# := vs <-

The familiar assignment operator from C, `=`, splits into two forms in
plover: `:=, <-`. In short, `:=` is used to declare and initialize a
variable (whose type will generally be inferred), while `<-` is used to
mutate a variable already in scope.

See definitions [1] and locations [2].

# Value of a Block

As described in sequencing [3], the value of a sequence expression `(a ; b)` is
the value of `b`. A common error is to call a function as the last statement
of a block which is intended to have void type.

For instance,

f (x :: int) :: () := ( printf "x: %d" x; );

will produce an error, because the (often ignored) return type from printf is
actually `int`. The simplest fix in this case is to add a void literal,
`()`:

f (x :: int) :: () := ( printf "x: %d" x; (); );

Another consequence of this convention is that the `return` keyword is
optional on the last statement of a function. It is still useful as an early
return mechanism, of course.

# if/then/else

The branches of an `if` expression must have the same type. When the `else` branch is omitted, it has void type. Hence

if condition then printf "hi there\n";

is incorrect.

Notably, when `return` is used, the expression being returned is checked
against the return type of the enclosing function, but the type of the
`return` expression itself changes to match what is expected by its immediate
context. Thus, the following is ok:

f (x :: int) :: int := ( if x > 0 then return x; return -x; );

but, when possible, this is a better style:

f (x :: int) :: int := if x > 0 then x else -x;

.

# Delimiters

A block is typically delimited with parentheses: `(a; b; ...)`. Semicolons
(`;`) must separate statements within a block. Top-level definitions and
`extern` definitions are, likewise, separated by semicolons.

Warning

In the face of a troubling parsing or typechecking error, make sure you haven't left out any semicolons.

# Vectors and Matrices

The size of a vector object is represented, internally, as a list of Plover expressions. Each position in this list is called an "index", and the expression at a given index is called a "bound" or a "dimension." This is meant to coincide with the usual language for discussing tensors. We will refer to the number of indices as the object's rank.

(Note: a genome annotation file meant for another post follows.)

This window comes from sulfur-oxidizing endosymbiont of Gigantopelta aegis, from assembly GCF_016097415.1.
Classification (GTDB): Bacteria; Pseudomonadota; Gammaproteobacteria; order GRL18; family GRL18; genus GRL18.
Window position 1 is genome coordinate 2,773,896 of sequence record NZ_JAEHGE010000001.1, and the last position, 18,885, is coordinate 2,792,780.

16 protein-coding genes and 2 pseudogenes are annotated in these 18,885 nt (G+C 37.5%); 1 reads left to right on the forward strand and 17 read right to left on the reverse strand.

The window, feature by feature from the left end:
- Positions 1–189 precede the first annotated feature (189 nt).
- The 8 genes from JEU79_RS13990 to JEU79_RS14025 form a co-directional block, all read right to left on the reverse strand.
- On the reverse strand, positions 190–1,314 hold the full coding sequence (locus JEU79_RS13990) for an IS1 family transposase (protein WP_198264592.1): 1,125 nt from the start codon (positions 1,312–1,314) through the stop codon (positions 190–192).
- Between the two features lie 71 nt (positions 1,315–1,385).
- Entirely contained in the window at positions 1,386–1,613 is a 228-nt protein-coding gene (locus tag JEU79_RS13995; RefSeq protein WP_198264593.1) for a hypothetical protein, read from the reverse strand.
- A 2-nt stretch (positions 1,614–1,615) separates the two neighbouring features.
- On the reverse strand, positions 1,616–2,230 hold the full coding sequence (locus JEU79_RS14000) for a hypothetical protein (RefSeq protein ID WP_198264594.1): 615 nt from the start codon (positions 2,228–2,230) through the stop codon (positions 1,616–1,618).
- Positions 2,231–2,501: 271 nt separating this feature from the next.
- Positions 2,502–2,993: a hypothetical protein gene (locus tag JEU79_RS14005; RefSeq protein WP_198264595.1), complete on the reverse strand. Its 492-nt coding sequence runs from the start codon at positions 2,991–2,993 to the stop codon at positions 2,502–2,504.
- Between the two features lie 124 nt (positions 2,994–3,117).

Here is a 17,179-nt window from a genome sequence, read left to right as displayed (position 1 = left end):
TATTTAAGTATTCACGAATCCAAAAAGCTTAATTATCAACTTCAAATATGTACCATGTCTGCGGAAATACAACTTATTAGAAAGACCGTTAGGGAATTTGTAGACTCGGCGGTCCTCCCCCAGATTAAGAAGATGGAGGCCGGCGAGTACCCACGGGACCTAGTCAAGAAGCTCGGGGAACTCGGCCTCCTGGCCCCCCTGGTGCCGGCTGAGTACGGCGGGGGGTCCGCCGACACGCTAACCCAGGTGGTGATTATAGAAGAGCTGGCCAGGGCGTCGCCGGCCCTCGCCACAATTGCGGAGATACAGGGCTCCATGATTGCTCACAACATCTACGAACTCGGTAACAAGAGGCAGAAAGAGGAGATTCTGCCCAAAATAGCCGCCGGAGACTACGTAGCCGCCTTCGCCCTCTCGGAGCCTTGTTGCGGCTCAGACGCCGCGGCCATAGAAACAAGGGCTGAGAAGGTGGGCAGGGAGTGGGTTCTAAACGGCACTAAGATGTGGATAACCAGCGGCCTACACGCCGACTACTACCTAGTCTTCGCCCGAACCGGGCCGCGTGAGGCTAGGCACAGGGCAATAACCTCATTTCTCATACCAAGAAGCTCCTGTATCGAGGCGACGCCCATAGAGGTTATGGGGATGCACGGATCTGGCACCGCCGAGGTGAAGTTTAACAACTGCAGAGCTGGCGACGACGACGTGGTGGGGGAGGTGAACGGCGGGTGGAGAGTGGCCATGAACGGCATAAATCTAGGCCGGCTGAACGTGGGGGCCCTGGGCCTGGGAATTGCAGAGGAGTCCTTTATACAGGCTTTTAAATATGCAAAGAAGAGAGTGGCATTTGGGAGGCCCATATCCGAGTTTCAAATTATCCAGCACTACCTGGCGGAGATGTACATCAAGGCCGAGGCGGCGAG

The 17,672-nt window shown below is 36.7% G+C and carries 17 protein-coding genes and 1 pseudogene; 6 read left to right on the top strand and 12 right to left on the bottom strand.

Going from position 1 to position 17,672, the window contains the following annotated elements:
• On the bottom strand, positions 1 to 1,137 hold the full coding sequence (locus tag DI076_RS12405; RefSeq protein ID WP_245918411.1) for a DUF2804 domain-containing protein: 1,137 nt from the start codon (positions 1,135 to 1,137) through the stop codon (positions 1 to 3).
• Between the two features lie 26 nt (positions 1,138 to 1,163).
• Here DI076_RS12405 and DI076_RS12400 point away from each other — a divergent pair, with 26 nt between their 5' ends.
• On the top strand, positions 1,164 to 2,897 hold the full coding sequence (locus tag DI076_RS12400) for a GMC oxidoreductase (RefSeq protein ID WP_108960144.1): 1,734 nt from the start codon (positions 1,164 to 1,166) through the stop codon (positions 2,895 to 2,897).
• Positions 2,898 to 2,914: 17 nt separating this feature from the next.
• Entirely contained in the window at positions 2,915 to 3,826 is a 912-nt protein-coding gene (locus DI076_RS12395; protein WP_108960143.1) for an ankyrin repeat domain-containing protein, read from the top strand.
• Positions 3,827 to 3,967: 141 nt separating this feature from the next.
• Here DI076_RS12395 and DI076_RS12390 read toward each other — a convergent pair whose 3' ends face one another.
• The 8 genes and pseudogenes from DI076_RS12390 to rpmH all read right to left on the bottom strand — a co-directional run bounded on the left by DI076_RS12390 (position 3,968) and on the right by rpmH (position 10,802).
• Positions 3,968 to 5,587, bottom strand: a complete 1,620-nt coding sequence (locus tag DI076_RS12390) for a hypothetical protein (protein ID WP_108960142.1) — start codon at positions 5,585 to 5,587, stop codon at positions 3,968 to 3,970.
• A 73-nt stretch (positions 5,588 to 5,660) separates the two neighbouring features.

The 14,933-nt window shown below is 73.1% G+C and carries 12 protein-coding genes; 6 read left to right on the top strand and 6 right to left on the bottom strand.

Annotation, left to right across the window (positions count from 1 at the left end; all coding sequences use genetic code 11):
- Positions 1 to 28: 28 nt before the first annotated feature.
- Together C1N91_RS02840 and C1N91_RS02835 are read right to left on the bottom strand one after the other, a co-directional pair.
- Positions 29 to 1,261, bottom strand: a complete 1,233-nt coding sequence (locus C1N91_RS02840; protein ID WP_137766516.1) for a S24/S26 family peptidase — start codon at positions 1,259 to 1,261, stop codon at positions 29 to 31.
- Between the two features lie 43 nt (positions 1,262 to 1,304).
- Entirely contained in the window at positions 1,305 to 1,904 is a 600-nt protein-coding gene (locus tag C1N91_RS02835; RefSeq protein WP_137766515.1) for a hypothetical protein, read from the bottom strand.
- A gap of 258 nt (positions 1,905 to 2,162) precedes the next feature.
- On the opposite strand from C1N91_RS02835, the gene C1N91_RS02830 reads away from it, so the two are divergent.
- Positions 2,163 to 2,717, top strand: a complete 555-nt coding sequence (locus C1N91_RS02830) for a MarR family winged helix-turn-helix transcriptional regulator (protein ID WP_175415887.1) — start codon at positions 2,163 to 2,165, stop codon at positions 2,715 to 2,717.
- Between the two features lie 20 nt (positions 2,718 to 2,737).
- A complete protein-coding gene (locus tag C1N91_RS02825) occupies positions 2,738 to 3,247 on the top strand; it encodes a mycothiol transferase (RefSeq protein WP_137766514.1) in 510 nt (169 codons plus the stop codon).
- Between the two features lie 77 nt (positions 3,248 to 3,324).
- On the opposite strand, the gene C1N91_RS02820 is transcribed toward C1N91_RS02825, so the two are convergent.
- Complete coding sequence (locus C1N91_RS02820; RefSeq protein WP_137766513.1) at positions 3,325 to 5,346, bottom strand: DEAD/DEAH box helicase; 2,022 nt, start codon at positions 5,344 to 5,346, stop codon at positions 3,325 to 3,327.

Generally we call rank-1 and rank-2 objects vectors and matrices, respectively.

Plover overloads multiplication [4] to handle certain frequent use cases. In
particular, for a matrix-vector product `(M*v)`, the vector is interpreted as
a column vector. The vector-matrix product is not implemented; instead, you may
use `(v^T*M)`. Note that the builtin transpose operator converts a rank-1
vector of dimension `n` into an explicit, rank-2, `[1,n]` matrix. For this
reason, taking a transpose twice may not return an object identical to the
initial one. Some discussion on the complexity of this issue: julia [7].

# Indexing

Plover indexing is 0-based. Matrices are row-major. See ranges [5] and slicing [6] for more information.

# References

[1] | http://swift-nav.github.io/plover/reference.html#variable-definitions |

[2] | http://swift-nav.github.io/plover/reference.html#locations |

[3] | http://swift-nav.github.io/plover/reference.html#sequencing |

[4] | http://swift-nav.github.io/plover/reference.html#multiplication |

[5] | http://swift-nav.github.io/plover/reference.html#ranges |

[6] | http://swift-nav.github.io/plover/reference.html#slices |

[7] | https://github.com/JuliaLang/julia/issues/4774 |